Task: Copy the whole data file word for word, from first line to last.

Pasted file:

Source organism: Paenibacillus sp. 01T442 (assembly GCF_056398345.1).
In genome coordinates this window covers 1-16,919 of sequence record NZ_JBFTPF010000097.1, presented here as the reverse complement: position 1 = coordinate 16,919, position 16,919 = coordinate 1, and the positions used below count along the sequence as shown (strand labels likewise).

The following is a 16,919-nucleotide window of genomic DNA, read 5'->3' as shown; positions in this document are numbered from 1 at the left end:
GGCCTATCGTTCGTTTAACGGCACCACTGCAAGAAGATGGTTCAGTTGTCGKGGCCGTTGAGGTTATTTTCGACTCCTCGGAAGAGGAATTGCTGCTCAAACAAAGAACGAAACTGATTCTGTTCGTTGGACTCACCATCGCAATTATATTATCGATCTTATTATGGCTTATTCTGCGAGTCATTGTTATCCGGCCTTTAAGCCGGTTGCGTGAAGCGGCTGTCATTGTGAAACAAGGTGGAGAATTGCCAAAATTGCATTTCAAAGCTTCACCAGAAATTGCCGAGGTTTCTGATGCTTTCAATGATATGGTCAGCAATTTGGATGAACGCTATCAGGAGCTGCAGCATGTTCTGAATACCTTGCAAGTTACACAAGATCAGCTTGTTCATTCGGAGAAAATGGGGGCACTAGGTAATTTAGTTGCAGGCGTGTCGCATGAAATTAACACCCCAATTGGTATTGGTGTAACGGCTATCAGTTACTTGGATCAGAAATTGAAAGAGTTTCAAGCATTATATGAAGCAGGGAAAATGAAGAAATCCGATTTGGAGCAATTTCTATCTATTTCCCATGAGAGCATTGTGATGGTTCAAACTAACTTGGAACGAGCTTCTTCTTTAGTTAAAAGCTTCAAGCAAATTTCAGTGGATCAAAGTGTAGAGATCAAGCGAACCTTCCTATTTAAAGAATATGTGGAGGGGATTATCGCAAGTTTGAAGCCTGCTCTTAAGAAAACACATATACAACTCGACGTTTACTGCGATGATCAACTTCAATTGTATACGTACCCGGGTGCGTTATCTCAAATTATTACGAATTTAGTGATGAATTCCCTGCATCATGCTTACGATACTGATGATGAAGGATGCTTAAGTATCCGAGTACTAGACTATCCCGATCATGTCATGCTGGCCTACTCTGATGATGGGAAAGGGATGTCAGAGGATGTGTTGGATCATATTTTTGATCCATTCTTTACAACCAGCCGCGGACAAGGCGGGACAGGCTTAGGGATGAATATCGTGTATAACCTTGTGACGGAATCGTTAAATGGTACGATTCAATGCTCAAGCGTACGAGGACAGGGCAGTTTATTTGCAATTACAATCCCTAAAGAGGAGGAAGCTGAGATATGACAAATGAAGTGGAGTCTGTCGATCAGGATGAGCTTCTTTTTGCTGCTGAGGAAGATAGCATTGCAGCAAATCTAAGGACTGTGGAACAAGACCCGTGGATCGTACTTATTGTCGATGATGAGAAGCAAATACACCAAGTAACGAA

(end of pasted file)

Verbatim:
Source organism: Paenibacillus sp. 01T442 (assembly GCF_056398345.1).
In genome coordinates this window covers 1-16,919 of sequence record NZ_JBFTPF010000097.1, presented here as the reverse complement: position 1 = coordinate 16,919, position 16,919 = coordinate 1, and the positions used below count along the sequence as shown (strand labels likewise).

The following is a 16,919-nucleotide window of genomic DNA, read 5'->3' as shown; positions in this document are numbered from 1 at the left end:
GGCCTATCGTTCGTTTAACGGCACCACTGCAAGAAGATGGTTCAGTTGTCGKGGCCGTTGAGGTTATTTTCGACTCCTCGGAAGAGGAATTGCTGCTCAAACAAAGAACGAAACTGATTCTGTTCGTTGGACTCACCATCGCAATTATATTATCGATCTTATTATGGCTTATTCTGCGAGTCATTGTTATCCGGCCTTTAAGCCGGTTGCGTGAAGCGGCTGTCATTGTGAAACAAGGTGGAGAATTGCCAAAATTGCATTTCAAAGCTTCACCAGAAATTGCCGAGGTTTCTGATGCTTTCAATGATATGGTCAGCAATTTGGATGAACGCTATCAGGAGCTGCAGCATGTTCTGAATACCTTGCAAGTTACACAAGATCAGCTTGTTCATTCGGAGAAAATGGGGGCACTAGGTAATTTAGTTGCAGGCGTGTCGCATGAAATTAACACCCCAATTGGTATTGGTGTAACGGCTATCAGTTACTTGGATCAGAAATTGAAAGAGTTTCAAGCATTATATGAAGCAGGGAAAATGAAGAAATCCGATTTGGAGCAATTTCTATCTATTTCCCATGAGAGCATTGTGATGGTTCAAACTAACTTGGAACGAGCTTCTTCTTTAGTTAAAAGCTTCAAGCAAATTTCAGTGGATCAAAGTGTAGAGATCAAGCGAACCTTCCTATTTAAAGAATATGTGGAGGGGATTATCGCAAGTTTGAAGCCTGCTCTTAAGAAAACACATATACAACTCGACGTTTACTGCGATGATCAACTTCAATTGTATACGTACCCGGGTGCGTTATCTCAAATTATTACGAATTTAGTGATGAATTCCCTGCATCATGCTTACGATACTGATGATGAAGGATGCTTAAGTATCCGAGTACTAGACTATCCCGATCATGTCATGCTGGCCTACTCTGATGATGGGAAAGGGATGTCAGAGGATGTGTTGGATCATATTTTTGATCCATTCTTTACAACCAGCCGCGGACAAGGCGGGACAGGCTTAGGGATGAATATCGTGTATAACCTTGTGACGGAATCGTTAAATGGTACGATTCAATGCTCAAGCGTACGAGGACAGGGCAGTTTATTTGCAATTACAATCCCTAAAGAGGAGGAAGCTGAGATATGACAAATGAAGTGGAGTCTGTCGATCAGGATGAGCTTCTTTTTGCTGCTGAGGAAGATAGCATTGCAGCAAATCTAAGGACTGTGGAACAAGACCCGTGGATCGTACTTATTGTCGATGATGAGAAGCAAATACACCAAGTAACGAA